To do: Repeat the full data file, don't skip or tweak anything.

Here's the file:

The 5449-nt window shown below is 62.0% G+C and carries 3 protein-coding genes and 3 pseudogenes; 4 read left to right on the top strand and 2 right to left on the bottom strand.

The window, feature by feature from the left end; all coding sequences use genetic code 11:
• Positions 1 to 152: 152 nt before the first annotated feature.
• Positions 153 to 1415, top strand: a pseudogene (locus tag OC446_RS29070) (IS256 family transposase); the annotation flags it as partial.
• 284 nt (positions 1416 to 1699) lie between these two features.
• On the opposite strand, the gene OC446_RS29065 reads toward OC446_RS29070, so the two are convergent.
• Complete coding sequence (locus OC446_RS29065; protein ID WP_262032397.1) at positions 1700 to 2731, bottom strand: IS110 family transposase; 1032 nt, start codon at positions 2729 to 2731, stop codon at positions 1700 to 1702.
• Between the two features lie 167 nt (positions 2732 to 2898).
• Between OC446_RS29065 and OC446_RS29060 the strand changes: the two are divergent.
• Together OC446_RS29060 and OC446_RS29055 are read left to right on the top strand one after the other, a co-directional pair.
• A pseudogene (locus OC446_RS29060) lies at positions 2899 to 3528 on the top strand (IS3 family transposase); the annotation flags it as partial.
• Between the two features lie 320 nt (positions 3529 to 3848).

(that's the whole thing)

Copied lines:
The 5449-nt window shown below is 62.0% G+C and carries 3 protein-coding genes and 3 pseudogenes; 4 read left to right on the top strand and 2 right to left on the bottom strand.

The window, feature by feature from the left end; all coding sequences use genetic code 11:
• Positions 1 to 152: 152 nt before the first annotated feature.
• Positions 153 to 1415, top strand: a pseudogene (locus tag OC446_RS29070) (IS256 family transposase); the annotation flags it as partial.
• 284 nt (positions 1416 to 1699) lie between these two features.
• On the opposite strand, the gene OC446_RS29065 reads toward OC446_RS29070, so the two are convergent.
• Complete coding sequence (locus OC446_RS29065; protein ID WP_262032397.1) at positions 1700 to 2731, bottom strand: IS110 family transposase; 1032 nt, start codon at positions 2729 to 2731, stop codon at positions 1700 to 1702.
• Between the two features lie 167 nt (positions 2732 to 2898).
• Between OC446_RS29065 and OC446_RS29060 the strand changes: the two are divergent.
• Together OC446_RS29060 and OC446_RS29055 are read left to right on the top strand one after the other, a co-directional pair.
• A pseudogene (locus OC446_RS29060) lies at positions 2899 to 3528 on the top strand (IS3 family transposase); the annotation flags it as partial.
• Between the two features lie 320 nt (positions 3529 to 3848).